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U.S. Approves a Label for Meat From Animals Fed a Diet Free of Gene-Modified Products

The Agriculture Department has approved a label for meat and liquid egg products that includes a claim about the absence of genetically engineered products. It is the first time that the department, which regulates meat and poultry processing, has approved a non-G.M.O. label claim, which attests that meat certified by the Non-GMO Project came from animals that never ate feed containing genetically engineered ingredients like corn, soy and alfalfa.

June 20, 2013

The Agriculture Department has approved a label for meat and liquid egg products that includes a claim about the absence of genetically engineered products.

It is the first time that the department, which regulates meat and poultry processing, has approved a non-G.M.O. label claim, which attests that meat certified by the Non-GMO Project came from animals that never ate feed containing genetically engineered ingredients like corn, soy and alfalfa.

The U.S.D.A.’s Food Safety Inspection Service “allows companies to demonstrate on their labels that they meet a third-party certifying organization’s standards, provided that the third-party organization and the company can show that the claims are truthful, accurate and not misleading,” Cathy Cochran, a U.S.D.A. spokeswoman, said in a statement.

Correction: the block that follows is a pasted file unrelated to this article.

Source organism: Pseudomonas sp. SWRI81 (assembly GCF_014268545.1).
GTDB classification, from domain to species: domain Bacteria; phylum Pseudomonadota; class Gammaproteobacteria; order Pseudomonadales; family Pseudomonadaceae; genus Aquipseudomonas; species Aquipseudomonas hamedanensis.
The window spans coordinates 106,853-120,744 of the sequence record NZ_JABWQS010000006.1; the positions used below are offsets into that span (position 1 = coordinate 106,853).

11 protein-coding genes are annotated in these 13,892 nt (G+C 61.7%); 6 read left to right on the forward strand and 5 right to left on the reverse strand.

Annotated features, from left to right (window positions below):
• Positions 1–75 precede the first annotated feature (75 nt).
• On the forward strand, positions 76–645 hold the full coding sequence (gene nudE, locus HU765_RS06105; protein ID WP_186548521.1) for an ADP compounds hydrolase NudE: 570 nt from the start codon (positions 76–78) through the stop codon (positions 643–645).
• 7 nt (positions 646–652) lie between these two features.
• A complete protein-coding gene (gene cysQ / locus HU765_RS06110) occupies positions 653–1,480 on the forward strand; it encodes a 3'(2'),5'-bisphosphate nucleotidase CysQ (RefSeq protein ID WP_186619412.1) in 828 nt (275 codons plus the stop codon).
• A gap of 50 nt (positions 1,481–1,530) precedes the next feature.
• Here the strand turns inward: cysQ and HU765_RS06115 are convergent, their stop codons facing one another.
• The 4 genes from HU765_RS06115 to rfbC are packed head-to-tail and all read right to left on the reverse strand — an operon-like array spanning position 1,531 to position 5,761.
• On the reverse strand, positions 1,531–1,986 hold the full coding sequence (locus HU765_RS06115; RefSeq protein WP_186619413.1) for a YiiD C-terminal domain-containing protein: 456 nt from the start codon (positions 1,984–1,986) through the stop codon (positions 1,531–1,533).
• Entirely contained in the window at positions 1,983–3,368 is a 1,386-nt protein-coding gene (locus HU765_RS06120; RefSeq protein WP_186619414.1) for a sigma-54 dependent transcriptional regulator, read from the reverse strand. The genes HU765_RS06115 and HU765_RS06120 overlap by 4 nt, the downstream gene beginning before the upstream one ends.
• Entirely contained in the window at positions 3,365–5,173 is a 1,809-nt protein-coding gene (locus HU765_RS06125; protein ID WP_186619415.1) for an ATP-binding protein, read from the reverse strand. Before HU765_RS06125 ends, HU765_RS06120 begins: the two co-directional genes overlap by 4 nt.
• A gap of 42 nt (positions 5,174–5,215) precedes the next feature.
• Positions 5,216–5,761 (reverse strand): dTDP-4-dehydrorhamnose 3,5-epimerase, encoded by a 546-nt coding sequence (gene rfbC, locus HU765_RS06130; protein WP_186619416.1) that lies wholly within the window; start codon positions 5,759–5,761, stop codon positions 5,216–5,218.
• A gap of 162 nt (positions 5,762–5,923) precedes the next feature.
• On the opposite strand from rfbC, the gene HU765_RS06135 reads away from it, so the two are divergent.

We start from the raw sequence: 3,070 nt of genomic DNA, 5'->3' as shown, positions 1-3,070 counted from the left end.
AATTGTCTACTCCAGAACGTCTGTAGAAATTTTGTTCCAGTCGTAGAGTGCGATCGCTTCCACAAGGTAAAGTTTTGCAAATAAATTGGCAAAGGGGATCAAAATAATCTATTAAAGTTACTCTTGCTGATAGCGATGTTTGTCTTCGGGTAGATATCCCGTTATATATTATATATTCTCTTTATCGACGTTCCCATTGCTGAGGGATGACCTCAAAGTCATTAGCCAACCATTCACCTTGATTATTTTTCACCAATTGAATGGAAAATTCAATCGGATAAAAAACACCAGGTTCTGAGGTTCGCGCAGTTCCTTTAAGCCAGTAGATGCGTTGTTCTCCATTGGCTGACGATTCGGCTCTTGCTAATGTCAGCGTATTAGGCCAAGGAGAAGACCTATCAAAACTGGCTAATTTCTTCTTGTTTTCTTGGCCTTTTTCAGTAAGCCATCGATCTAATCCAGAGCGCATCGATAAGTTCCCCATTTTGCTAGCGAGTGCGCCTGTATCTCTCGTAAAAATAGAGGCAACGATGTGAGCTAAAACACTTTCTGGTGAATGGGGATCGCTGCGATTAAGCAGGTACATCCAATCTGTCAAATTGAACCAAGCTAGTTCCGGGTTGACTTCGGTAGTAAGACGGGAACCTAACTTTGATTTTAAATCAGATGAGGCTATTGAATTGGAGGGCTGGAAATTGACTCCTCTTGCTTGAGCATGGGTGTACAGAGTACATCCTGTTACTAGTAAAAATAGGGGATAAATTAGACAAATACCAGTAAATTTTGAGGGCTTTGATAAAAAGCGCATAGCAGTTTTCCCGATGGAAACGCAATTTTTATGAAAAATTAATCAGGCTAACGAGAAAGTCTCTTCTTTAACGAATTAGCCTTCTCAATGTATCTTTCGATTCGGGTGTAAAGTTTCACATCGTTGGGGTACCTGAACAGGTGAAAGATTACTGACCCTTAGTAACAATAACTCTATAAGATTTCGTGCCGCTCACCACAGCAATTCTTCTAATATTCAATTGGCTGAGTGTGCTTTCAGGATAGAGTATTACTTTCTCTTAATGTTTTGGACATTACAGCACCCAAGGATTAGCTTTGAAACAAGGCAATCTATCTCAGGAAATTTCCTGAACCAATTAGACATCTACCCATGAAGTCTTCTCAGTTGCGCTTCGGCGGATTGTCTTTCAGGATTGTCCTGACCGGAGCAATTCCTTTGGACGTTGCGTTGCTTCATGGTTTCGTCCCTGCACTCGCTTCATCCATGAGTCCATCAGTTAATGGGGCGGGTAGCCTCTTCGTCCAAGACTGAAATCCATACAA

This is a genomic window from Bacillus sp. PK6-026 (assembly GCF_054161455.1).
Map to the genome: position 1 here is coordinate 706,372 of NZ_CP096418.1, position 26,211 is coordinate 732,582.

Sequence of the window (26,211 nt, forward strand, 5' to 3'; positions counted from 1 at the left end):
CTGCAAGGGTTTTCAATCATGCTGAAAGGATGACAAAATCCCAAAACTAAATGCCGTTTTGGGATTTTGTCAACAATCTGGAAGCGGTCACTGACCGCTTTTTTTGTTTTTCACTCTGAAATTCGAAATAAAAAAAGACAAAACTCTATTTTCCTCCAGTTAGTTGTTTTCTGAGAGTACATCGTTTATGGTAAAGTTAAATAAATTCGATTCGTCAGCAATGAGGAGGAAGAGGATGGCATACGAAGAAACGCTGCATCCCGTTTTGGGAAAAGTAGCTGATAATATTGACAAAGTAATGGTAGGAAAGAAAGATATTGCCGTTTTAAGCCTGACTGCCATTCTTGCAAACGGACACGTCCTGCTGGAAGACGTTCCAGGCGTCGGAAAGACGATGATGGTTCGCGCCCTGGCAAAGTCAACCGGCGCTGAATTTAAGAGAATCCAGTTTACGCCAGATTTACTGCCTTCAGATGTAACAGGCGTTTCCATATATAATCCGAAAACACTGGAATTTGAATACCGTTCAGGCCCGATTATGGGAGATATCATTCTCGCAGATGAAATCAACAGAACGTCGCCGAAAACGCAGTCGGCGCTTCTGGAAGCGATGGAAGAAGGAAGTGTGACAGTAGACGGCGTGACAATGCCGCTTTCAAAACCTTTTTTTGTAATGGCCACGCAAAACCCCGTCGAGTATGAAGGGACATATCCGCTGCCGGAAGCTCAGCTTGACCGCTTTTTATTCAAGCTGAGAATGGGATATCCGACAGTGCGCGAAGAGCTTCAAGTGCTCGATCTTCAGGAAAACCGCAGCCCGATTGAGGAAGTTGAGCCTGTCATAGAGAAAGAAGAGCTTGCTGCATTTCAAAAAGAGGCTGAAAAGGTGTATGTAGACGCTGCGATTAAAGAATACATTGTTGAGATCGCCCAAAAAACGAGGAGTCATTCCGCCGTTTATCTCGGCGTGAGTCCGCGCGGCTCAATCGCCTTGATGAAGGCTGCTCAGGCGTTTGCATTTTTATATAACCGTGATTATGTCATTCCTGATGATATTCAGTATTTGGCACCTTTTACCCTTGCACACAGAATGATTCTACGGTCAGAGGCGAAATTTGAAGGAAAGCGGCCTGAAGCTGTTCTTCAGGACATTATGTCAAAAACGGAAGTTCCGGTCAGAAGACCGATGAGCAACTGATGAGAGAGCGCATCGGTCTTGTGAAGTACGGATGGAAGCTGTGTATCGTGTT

Ms. Cochran said the approval for labeling meats did not signal “any new policy regarding non-G.E. or non-G.M.O. products.”

Labeling foods to indicate the absence or presence of genetically engineered ingredients is one of the most contentious issues in the food business today, with about two dozen states mulling labeling requirements and the biotech industry fighting back with intense lobbying.

More and more companies, however, are voluntarily labeling their products, including most recently Chipotle, the thriving restaurant chain, which now points out items containing genetically engineered ingredients on its online menu.

Meat from animals that eat non-G.M.O. feed, like certified organic meats, is highly prized by some consumers, but claims made by meat labels must be approved by the U.S.D.A. When a new company called Mindful Meats submitted a label last fall that included the Non-GMO Project’s certification seal, the department rejected it.

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